About a half hour later we decided to get on our way and were off back down the hillside. About a mile or so into our descent, we encountered some "lovely" hail! And of course the hail starts when we were right in an open area with no trees for cover. So we picked up our pace a bit (okay a lot) until we finally made it to some trees where we quickly got out our rain jackets. Once we were all geared up for the rain we were on our way again. Luckily the hail didn't end up lasting too long - maybe 10 more minutes. After that, it was mostly clear skies with the exception of a few light raindrops here and there.

We kept on our way and eventually made it back down 4700 feet to Ouray!

Overall it was a great hike that, not going to lie, definitely kicked my butt a little bit! But I know that what doesn't kill you makes you stronger and with Imogene Pass Run coming up, I need as much preparation as I can get (it was also nice to know that this was 4700 feet of gain in 5 miles, and Imogene will be 5500 feet in 10 miles - so not quite as bad - which is good considering I don't think I could ever do that hike at the kind of pace I'll need to be at for Imogene)!

Photos from the day:

Saturday, June 15, 2013

Imogene Pass Run - Training Run #1 Recap

Todays post is going to be an overview of my first official IPR training run. I don't know how often I will post about simple training runs, but I wanted to at the start of my training, to hopefully help me keep track of my progress over the next few months as I get ready (and hopefully improve) for Imogene Pass Run. 

That's right - I never did update the blog world to the fact that I did decide to sign up for the IPR. I'm definitely nervous but I knew I would regret it if I didn't do it. I really wanted something hard to train for and keep my butt moving this summer. After today's first training run, I can safely say this race is definitely going to accomplish that! I think the word "Imogene" is just going to be constantly repeating in the back of my head for the entire summer!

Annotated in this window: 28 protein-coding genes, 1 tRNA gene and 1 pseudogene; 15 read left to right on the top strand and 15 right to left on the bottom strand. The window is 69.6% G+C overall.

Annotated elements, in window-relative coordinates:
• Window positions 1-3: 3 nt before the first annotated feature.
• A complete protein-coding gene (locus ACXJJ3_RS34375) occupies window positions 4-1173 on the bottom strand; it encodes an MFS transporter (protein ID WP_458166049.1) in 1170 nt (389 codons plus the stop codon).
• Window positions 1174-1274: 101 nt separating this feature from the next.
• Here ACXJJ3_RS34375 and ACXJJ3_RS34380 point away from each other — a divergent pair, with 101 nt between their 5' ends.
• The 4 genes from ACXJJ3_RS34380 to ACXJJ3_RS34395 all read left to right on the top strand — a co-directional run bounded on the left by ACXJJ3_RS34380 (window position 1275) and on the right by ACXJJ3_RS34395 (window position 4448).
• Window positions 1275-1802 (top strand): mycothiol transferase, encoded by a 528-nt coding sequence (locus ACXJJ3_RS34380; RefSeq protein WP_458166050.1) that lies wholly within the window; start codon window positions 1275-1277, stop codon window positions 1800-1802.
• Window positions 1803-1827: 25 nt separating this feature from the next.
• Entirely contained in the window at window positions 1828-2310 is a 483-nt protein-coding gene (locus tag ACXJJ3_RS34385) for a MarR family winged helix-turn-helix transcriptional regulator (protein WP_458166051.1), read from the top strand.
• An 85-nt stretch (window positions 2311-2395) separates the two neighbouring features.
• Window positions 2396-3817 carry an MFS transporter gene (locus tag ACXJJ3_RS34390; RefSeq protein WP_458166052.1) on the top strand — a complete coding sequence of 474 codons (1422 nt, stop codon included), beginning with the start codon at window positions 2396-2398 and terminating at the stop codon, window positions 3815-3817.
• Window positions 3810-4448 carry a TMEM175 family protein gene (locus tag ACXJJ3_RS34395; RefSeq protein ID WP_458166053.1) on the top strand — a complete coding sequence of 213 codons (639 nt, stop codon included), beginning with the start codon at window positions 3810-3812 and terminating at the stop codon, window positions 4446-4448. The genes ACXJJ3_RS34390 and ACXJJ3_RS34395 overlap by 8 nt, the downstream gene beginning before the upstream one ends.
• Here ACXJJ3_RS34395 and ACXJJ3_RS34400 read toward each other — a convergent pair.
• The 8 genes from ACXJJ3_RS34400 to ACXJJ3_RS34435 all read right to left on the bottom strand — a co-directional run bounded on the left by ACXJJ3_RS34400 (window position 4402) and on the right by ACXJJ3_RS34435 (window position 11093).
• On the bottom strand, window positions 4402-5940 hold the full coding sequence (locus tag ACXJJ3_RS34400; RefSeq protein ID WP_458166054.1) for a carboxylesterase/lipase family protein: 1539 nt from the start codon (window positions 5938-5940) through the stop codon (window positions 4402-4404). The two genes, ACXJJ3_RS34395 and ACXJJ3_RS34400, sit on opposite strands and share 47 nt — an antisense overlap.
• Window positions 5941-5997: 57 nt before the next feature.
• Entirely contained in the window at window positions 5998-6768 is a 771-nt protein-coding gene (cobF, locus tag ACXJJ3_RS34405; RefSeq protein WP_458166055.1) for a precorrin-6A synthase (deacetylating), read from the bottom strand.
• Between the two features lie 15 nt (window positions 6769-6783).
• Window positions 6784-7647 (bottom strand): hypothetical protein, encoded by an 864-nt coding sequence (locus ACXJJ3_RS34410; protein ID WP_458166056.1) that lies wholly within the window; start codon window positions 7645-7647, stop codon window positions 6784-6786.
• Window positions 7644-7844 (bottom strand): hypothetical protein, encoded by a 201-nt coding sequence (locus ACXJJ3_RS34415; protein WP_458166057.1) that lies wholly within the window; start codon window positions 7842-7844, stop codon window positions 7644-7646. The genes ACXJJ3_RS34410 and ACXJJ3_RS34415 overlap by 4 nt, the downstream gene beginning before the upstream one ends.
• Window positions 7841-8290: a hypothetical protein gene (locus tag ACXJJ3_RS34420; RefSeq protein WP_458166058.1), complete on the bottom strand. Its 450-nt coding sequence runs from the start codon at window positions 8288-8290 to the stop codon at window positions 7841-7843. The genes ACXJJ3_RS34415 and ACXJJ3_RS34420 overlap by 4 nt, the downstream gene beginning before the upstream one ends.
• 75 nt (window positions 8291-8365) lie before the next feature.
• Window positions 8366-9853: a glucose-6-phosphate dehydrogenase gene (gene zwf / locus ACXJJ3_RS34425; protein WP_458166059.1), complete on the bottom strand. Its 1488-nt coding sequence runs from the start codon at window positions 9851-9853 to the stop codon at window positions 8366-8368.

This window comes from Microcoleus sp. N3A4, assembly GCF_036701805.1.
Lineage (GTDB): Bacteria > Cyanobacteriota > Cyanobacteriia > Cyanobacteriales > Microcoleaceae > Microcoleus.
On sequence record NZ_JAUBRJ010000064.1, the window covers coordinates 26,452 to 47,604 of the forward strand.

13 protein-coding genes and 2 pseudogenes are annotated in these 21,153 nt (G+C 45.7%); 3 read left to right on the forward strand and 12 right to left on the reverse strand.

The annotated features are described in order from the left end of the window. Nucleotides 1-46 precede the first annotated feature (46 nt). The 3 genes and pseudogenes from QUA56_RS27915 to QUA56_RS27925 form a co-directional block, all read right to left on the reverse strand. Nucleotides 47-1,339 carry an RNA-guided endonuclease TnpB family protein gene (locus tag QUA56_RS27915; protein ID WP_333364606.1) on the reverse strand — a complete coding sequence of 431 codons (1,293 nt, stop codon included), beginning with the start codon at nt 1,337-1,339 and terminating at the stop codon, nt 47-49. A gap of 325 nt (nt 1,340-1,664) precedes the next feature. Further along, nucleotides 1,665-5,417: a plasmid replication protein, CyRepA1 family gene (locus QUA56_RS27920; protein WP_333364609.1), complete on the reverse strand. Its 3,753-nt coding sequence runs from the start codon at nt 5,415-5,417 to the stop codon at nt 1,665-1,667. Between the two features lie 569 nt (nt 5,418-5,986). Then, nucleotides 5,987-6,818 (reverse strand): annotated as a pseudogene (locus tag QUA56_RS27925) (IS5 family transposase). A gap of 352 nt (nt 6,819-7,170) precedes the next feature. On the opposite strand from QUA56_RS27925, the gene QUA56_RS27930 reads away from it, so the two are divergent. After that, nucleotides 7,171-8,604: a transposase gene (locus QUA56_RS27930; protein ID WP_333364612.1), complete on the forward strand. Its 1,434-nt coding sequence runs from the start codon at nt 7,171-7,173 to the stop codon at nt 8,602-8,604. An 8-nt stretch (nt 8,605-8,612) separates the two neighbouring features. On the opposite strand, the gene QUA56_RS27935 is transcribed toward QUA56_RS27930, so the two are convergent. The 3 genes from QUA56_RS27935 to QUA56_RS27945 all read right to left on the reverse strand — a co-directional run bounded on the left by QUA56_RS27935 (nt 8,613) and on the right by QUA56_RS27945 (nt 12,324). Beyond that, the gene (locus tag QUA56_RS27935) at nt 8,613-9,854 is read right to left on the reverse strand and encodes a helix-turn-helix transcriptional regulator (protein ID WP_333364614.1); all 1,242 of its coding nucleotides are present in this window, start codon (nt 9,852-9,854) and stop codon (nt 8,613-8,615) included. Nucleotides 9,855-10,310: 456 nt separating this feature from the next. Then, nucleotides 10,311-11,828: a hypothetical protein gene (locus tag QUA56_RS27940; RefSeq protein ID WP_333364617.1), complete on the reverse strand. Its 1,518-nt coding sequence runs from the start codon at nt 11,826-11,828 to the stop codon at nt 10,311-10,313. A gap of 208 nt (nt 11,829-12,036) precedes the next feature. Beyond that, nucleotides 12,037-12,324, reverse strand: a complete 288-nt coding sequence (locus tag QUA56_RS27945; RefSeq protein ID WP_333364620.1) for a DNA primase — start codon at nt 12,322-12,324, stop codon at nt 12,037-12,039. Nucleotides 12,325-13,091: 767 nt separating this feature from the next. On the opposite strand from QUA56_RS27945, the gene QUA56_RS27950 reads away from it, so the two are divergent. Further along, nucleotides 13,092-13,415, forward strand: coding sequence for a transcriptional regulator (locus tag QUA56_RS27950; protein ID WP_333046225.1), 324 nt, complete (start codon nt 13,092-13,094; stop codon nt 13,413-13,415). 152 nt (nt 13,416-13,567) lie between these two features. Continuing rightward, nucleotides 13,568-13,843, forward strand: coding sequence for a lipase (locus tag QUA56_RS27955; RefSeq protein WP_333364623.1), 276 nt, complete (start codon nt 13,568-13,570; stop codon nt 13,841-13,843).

I had a variety of choices on what and where to run today, but I ended up settling on running part of the course itself -  just barely short of the first 7 miles, and then back down for about 13.75 miles total. I'm not 100% positive that the distance is right because my Garmin was dead (still upset about that - I swore it was charging all day on Thursday and I hadn't touched it since, but ohwell) so I had to just kind of wing it while running (and then when I got home I plugged it into google, as I could remember). I decided on running the course (as opposed to other trails in the area) because I honestly didn't know what I had gotten myself into signing up for this and I wanted to get a good feel for what I was going to be facing come September. It ended up being a great run (definitely difficult as I will account) and I definitely hope to do it a couple more times this summer, and maybe even go to the top of the pass at some point (although if I do this, it'll hopefully be with some other runners - I know a few out of Delta who'd like to do it).